NACB and ACLU file for information on emergency contraception policies at Indian Health Services

Trigger Warning: Sexual Assault

Happy Women’s History month, y’all! Just a reminder in between everyone’s celebrations of dead, racist white ladies (sorry not sorry!) that we’ve still got a long way to go reproductive justice-wise.

Over 1 in 3 American Indian women will be raped in their lifetime. American Indian women are 2.5 times more likely to be raped than other women in America, and in at least 86 per cent of the reported cases of sexual assault against American Indian and Alaska Native women, survivors have reported that the perpetrators are non-Native men.

This is especially awful considering that 90 percent of Indian Health Services (IHS) facilities do not provide emergency contraception to the Native American women they serve (NOTE: everyone deserves access to emergency contraception, regardless of whether or not they are survivors of sexual assault). Even at facilities that do provide emergency contraception, the long wait and the fact that clinics are closed on the weekend can prevent access to EC within the 120 hour period that it is effective. If the closest IHS clinic doesn’t carry EC, finding a commercial pharmacy can be incredibly difficult given the rural locations of many reservations. For some, the cost of travel alone prevents access to EC.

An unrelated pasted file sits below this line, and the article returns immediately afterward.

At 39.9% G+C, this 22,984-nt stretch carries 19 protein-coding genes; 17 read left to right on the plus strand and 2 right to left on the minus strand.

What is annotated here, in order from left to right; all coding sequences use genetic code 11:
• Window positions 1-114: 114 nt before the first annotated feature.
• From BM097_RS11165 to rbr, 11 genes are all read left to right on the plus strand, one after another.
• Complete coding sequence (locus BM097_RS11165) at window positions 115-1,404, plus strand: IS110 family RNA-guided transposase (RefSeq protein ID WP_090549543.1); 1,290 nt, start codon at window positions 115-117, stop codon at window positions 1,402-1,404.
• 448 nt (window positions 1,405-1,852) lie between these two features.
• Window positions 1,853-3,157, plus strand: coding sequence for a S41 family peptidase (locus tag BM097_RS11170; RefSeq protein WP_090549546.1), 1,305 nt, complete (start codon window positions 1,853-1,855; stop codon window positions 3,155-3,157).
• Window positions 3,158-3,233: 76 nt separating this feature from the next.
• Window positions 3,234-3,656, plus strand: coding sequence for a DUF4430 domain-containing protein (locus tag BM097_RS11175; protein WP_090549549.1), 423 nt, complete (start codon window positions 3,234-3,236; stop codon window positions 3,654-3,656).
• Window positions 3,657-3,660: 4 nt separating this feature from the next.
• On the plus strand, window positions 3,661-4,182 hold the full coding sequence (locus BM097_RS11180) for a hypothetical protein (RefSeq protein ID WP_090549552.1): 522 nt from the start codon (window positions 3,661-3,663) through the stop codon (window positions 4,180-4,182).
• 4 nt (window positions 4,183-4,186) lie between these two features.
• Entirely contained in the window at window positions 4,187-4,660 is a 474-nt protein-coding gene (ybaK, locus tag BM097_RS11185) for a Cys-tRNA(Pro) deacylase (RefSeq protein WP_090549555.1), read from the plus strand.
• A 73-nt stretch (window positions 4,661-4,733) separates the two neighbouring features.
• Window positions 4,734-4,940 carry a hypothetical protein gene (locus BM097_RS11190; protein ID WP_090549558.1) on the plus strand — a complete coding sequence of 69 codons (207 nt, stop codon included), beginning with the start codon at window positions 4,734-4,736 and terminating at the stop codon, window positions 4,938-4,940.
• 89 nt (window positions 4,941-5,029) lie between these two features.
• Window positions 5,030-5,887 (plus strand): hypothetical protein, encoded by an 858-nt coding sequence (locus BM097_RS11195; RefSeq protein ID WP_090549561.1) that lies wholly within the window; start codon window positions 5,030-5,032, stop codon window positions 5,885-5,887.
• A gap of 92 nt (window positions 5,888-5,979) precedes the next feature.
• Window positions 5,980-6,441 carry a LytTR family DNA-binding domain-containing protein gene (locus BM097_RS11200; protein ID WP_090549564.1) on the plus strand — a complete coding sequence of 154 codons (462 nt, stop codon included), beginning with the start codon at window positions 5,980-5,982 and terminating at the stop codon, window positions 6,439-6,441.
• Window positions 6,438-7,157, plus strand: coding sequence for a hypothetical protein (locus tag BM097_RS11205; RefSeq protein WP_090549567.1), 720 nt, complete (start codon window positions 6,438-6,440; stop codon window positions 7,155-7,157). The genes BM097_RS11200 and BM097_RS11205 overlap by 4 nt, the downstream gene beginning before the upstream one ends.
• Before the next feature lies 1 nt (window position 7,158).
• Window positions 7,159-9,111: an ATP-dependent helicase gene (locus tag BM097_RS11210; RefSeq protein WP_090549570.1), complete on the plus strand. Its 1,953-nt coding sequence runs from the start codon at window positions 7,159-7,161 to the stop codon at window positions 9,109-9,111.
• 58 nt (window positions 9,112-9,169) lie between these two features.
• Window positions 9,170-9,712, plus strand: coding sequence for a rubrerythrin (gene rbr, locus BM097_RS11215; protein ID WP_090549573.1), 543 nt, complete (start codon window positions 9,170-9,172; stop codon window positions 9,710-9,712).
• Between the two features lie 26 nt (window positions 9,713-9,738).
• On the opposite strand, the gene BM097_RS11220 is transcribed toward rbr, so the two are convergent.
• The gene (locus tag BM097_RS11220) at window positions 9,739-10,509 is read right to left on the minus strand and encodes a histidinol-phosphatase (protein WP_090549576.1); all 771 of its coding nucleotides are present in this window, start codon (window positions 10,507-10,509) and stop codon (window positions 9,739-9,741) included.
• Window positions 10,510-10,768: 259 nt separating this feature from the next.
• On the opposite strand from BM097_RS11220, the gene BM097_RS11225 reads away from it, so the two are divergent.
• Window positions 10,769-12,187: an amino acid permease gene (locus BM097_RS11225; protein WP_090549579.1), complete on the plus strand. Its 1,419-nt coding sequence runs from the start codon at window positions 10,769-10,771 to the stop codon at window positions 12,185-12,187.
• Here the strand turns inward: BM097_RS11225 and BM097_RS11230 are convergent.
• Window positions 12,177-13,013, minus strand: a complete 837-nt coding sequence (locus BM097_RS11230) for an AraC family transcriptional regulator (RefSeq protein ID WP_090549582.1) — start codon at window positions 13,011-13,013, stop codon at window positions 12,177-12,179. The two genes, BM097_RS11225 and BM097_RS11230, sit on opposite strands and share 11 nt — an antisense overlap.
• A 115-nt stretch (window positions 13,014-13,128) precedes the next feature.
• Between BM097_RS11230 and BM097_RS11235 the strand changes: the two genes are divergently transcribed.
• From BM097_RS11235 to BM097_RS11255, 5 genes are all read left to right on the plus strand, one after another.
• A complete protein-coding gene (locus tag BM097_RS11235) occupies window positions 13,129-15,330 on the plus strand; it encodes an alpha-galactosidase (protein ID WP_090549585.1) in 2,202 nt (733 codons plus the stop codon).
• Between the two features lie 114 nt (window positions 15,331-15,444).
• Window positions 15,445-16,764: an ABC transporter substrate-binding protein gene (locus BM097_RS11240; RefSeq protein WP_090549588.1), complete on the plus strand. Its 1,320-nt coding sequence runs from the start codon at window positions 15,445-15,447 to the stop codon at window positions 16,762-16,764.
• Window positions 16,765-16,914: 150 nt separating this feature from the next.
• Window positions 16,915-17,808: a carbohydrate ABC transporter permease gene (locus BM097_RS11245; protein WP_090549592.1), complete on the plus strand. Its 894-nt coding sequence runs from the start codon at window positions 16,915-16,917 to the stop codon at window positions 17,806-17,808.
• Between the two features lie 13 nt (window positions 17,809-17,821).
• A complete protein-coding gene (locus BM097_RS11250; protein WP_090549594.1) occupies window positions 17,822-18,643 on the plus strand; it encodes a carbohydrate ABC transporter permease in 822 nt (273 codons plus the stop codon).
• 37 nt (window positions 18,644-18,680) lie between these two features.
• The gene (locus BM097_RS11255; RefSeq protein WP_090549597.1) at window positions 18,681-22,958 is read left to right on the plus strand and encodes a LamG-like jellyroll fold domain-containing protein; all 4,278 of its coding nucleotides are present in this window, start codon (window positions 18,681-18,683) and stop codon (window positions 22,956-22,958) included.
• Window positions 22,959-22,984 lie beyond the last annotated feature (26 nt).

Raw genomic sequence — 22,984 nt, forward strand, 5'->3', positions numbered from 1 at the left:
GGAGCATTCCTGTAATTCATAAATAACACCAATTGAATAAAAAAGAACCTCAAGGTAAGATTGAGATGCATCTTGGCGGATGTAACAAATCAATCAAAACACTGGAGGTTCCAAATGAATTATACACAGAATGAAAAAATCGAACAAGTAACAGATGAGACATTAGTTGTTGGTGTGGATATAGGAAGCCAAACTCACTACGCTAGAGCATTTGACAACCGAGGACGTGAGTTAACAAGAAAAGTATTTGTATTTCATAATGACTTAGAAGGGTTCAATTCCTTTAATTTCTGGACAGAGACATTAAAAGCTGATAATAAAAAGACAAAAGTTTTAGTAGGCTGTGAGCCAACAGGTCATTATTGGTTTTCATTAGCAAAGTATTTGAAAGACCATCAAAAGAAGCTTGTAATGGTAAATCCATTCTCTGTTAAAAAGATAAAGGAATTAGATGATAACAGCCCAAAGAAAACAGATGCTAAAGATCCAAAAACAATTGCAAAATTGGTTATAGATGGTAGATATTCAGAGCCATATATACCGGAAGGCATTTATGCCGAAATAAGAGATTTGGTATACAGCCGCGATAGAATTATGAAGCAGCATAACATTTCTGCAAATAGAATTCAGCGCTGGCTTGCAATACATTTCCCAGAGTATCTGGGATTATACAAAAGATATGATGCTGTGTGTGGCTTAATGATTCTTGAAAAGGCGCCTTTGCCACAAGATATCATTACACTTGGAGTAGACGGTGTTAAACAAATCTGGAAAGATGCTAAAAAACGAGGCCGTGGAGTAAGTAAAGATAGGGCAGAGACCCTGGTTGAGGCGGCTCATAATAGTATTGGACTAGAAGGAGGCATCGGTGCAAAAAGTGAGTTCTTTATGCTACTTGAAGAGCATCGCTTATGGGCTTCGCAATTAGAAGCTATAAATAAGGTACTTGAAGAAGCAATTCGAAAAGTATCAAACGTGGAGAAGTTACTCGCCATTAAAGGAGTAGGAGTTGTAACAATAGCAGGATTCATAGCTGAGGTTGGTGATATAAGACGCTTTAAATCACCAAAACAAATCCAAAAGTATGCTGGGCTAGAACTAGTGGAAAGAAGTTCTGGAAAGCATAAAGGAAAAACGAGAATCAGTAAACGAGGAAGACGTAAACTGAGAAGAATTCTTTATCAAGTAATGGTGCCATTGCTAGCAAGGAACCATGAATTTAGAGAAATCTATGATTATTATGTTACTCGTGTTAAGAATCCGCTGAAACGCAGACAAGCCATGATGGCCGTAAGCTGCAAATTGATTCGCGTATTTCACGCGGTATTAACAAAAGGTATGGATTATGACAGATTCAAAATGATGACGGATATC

Just the cost of EC itself is a barrier across the board for all populations and definitely related to race and class. It is recommended to keep emergency contraception in your medicine cabinet as a precaution, but how likely is it that every person capable of becoming unintentionally pregnant can shell out $50 on a medication that they don’t need immediately to survive? That could be used for groceries, gas money, medication for children. For low income Native women, IHS is often the only way to access affordable health care.

Issues of reproductive justice for American Indian women are particularly relevant here in Oklahoma. Oklahoma has the second highest population of Native American people in the US and has 38 federally recognized tribes. Over half of the 63 IHS pharmacies surveyed by the Native American Women’s Health Education Resource Center in the Oklahoma City, Albuquerque, Aberdeen, S.D., and Bemidiji, Minn. service areas that carried Plan B, but many of these pharmacies did not have the pill available over-the-counter. A NAWHERC study found that only 11 percent of the pharmacies surveyed carried emergency contraception over the counter, about half carried emergency contraception but required a prescription and a doctor’s visit, and about 43 percent of the pharmacies contacted did not carry Plan B at all. There is no uniform policy because of issues of whether the government or individual tribes are in charge of individual IHS clinics, as well as problems with funding and policy implementation.

The good news is that ACLU and NACB just filed a Freedom of Information Act request with IHS seeking information on policies governing access to over-the-counter emergency contraception at IHS facilities and demanding action from the government.

Carly is dragging herself through her last semester at OU.

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